Paint for a Purpose raises grants for students

A group of art lovers is raising money to help Portland students realize they can make a difference. “When people start seeing the artwork, they get inspired and they think it’s fun, then when they hear how it feels, then it’s like yeah, now I really want to buy it It’s the extra umf,” said Tina Edwards of Paint for a Purpose. Edwards is a former teacher and youth philanthropy grant writer who founded the organization in 2009. “Part of it was the funding grants for kids, but it was also to have a community of painters who could make a difference and we have great camaraderie and teamwork going on,” Edwards said. Up to 17 members come together a times a week, in person or virtually to create artwork that, by selling, helps fund student-initiated community service projects.Each year, the group solicits ideas from children of all ages of the Portland School District, then awards more than a dozen grants of up to $500. world and when you start hearing what kids want to do to make this world a better place, you have hope,” Edwards said. buying ng school equipment, building community gardens and repairing neighborhood playgrounds. They awarded nearly $4,500 to the students. “Adults believing in kids by giving them money is a powerful statement and it’s always been part of why I love doing this. We believe in their idea,” Edwards said. They tout their artwork as whimsical, mostly colorful lobsters, fish, and garden polls. Most of the artwork is sold on the band’s website, PaintingforaPurpose.net.

A group of art lovers is raising money to help Portland students realize they can make a difference.

“When people start seeing the artwork, they get inspired and they think it’s fun, then when they hear what it’s for, then it’s like, now I really want to buy it. It’s the extra umf,” said Tina Edwards of Paint for a Purpose.

Edwards is a former teacher and youth philanthropic grant writer who founded the organization in 2009.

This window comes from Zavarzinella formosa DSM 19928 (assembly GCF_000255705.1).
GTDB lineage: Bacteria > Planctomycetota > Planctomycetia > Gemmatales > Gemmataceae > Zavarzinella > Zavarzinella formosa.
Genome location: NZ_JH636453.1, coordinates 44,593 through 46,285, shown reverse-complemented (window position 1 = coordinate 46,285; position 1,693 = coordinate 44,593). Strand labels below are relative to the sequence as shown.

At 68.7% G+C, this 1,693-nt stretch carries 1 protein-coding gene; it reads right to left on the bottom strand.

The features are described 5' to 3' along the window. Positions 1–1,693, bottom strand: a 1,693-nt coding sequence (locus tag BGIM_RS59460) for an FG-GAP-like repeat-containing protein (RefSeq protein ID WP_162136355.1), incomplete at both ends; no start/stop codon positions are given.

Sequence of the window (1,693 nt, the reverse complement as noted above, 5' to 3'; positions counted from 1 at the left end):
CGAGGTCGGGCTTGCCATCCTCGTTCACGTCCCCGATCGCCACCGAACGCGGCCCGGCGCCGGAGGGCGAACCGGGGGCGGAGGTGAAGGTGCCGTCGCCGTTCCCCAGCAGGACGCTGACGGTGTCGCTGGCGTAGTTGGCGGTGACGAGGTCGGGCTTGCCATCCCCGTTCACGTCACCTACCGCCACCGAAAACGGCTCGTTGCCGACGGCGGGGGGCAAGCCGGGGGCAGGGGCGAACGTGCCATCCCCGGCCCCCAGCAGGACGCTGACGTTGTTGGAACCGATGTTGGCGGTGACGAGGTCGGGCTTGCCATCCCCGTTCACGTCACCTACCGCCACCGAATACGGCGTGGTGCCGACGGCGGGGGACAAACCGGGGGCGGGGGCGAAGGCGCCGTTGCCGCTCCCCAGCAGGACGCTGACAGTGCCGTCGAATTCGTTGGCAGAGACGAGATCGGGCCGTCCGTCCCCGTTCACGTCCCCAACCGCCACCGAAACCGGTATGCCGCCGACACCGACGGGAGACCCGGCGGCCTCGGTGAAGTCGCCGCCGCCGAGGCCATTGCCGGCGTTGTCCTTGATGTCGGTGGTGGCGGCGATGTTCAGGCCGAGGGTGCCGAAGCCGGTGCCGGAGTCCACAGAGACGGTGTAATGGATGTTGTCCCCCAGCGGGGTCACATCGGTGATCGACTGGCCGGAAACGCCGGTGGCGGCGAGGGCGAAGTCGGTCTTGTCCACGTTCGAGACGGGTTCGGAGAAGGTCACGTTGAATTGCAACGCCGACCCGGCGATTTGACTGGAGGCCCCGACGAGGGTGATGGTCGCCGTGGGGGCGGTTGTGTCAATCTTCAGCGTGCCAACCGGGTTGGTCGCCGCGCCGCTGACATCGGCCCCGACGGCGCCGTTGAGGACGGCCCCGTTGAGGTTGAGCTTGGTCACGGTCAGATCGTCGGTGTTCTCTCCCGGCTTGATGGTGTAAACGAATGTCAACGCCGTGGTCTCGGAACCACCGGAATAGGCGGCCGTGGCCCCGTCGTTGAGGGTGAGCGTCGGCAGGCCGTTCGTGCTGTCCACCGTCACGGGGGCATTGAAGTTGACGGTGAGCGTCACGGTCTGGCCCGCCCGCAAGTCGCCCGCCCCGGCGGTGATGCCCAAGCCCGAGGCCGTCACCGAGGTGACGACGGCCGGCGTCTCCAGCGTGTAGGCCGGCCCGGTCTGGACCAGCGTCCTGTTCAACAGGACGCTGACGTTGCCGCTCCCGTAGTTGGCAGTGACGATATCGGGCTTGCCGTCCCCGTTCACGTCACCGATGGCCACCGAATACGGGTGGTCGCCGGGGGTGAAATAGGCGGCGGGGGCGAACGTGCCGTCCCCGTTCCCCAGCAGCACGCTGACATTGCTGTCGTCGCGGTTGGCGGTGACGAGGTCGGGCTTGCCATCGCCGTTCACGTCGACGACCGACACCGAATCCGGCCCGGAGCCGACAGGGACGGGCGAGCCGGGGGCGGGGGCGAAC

“Part of that was funding grants for kids, but it was also to have a community of painters who could make a difference and we have great camaraderie and teamwork,” Edwards said.

Up to 17 members meet once a week, in person or virtually to create artwork that, by selling, helps fund student-initiated community service projects.

Each year, the group solicits ideas from children of all ages in the Portland School District and then awards more than a dozen grants of up to $500.

“They have some really wonderful ideas and you know you can be very disillusioned in this world and when you start hearing what kids want to do to make this world a better place, you have hope,” Edwards said.

Over the years, Painting for a Purpose has awarded over 100 grants that have contributed to a variety of projects, including purchasing school equipment, building community gardens, and repairing neighborhood playgrounds.

They awarded nearly $4,500 to the students.

“Supporting students with these service programs is really important, so it’s not just the schools but it’s the community as well,” said Jen Lapham.

“Adults believing in kids by giving them money is a powerful statement and it’s always been part of why I like doing this. We believe in their idea,” Edwards said.

They feature their artwork as whimsical, mostly colorful lobsters, fish, and garden polls.

Most of the works are sold on the group’s website, PaintingforaPurpose.net.

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